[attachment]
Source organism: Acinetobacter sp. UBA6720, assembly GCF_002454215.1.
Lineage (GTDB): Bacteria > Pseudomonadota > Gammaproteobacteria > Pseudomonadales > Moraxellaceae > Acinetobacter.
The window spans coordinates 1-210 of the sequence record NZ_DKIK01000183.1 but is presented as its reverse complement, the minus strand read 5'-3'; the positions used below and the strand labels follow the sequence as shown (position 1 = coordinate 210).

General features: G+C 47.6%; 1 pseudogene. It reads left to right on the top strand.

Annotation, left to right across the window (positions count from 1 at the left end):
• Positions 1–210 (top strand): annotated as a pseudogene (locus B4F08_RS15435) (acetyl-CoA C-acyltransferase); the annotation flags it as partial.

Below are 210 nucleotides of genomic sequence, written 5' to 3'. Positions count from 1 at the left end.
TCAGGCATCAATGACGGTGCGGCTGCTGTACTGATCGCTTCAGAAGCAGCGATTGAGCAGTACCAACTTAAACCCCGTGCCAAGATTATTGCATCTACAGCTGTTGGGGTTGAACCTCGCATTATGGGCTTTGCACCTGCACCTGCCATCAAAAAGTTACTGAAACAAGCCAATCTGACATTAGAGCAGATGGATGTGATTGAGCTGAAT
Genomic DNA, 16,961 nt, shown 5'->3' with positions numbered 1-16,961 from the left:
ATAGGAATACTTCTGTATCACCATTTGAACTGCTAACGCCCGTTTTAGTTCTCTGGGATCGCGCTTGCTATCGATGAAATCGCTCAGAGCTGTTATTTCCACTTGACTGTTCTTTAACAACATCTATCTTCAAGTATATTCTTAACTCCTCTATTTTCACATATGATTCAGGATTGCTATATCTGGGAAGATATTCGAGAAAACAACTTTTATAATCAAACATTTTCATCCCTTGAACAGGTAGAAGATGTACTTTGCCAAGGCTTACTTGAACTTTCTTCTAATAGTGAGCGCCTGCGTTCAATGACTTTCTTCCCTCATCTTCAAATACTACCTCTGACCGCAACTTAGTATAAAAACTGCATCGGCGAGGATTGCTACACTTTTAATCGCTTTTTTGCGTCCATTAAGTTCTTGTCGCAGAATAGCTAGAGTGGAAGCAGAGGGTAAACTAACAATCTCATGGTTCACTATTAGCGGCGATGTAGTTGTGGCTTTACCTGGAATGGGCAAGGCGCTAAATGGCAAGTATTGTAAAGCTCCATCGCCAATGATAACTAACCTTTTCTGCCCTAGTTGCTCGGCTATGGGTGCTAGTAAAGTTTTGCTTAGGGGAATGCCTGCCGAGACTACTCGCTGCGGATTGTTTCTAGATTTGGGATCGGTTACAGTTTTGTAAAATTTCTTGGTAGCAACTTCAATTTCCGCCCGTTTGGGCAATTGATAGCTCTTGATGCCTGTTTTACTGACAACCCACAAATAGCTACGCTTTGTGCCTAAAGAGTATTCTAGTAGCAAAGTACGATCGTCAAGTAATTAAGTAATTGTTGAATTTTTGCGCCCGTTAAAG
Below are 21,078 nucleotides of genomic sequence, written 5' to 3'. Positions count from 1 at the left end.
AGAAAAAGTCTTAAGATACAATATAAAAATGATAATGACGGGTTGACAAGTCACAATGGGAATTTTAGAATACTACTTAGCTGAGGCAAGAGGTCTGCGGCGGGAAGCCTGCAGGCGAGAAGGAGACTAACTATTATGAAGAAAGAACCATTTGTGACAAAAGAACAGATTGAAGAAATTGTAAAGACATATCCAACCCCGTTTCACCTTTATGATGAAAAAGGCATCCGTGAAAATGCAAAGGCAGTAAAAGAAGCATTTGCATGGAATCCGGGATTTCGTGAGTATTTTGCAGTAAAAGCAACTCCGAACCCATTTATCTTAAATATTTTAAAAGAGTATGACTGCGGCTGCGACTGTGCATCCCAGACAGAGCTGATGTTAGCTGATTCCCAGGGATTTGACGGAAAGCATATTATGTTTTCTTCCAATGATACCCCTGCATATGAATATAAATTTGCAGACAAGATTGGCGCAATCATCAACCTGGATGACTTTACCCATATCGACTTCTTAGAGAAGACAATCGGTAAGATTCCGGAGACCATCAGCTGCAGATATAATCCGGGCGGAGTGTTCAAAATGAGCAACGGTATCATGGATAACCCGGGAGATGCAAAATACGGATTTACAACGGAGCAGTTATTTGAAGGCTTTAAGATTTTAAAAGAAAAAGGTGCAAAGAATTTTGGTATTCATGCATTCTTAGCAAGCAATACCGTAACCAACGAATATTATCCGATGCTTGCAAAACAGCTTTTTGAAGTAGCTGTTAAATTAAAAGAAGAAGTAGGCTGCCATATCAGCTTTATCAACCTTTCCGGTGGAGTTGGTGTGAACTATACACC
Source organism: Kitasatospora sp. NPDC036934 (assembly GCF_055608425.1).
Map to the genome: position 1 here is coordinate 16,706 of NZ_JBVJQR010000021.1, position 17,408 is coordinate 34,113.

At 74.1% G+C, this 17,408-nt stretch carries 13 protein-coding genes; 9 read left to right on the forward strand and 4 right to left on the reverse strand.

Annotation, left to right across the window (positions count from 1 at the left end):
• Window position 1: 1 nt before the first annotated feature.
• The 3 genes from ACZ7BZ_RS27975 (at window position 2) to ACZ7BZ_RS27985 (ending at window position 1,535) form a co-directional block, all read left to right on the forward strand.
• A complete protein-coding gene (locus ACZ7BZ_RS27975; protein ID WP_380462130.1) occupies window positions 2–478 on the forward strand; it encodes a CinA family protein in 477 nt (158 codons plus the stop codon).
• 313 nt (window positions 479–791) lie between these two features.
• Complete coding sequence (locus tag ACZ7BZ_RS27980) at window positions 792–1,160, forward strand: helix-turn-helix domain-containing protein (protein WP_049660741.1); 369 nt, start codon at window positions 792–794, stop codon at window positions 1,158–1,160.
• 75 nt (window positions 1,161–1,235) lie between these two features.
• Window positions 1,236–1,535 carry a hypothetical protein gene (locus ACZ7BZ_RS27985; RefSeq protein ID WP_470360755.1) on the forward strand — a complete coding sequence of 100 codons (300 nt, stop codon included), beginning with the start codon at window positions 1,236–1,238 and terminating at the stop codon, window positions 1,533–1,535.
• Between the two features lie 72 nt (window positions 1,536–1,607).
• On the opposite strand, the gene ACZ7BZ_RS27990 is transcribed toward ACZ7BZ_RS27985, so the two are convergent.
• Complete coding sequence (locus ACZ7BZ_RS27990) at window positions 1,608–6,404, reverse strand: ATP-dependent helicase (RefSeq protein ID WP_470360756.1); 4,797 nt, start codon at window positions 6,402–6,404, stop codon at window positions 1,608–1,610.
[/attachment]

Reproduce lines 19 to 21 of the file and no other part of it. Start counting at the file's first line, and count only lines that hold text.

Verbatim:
• A complete protein-coding gene (locus ACZ7BZ_RS27975; protein ID WP_380462130.1) occupies window positions 2–478 on the forward strand; it encodes a CinA family protein in 477 nt (158 codons plus the stop codon).
• 313 nt (window positions 479–791) lie between these two features.
• Complete coding sequence (locus tag ACZ7BZ_RS27980) at window positions 792–1,160, forward strand: helix-turn-helix domain-containing protein (protein WP_049660741.1); 369 nt, start codon at window positions 792–794, stop codon at window positions 1,158–1,160.